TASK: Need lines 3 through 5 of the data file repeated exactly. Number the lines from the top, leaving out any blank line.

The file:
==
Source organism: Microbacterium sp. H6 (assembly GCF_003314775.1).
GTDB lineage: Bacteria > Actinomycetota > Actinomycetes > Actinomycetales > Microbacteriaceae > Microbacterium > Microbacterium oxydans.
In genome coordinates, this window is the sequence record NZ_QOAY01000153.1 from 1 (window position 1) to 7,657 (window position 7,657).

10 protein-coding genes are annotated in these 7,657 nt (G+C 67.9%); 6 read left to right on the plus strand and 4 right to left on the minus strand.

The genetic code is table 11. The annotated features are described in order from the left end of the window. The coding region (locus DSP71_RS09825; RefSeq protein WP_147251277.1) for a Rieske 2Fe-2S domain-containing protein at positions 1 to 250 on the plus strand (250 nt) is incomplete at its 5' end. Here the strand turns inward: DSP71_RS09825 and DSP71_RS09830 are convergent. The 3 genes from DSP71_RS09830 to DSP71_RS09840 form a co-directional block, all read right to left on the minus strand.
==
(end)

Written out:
In genome coordinates, this window is the sequence record NZ_QOAY01000153.1 from 1 (window position 1) to 7,657 (window position 7,657).

10 protein-coding genes are annotated in these 7,657 nt (G+C 67.9%); 6 read left to right on the plus strand and 4 right to left on the minus strand.

The genetic code is table 11. The annotated features are described in order from the left end of the window. The coding region (locus DSP71_RS09825; RefSeq protein WP_147251277.1) for a Rieske 2Fe-2S domain-containing protein at positions 1 to 250 on the plus strand (250 nt) is incomplete at its 5' end. Here the strand turns inward: DSP71_RS09825 and DSP71_RS09830 are convergent. The 3 genes from DSP71_RS09830 to DSP71_RS09840 form a co-directional block, all read right to left on the minus strand.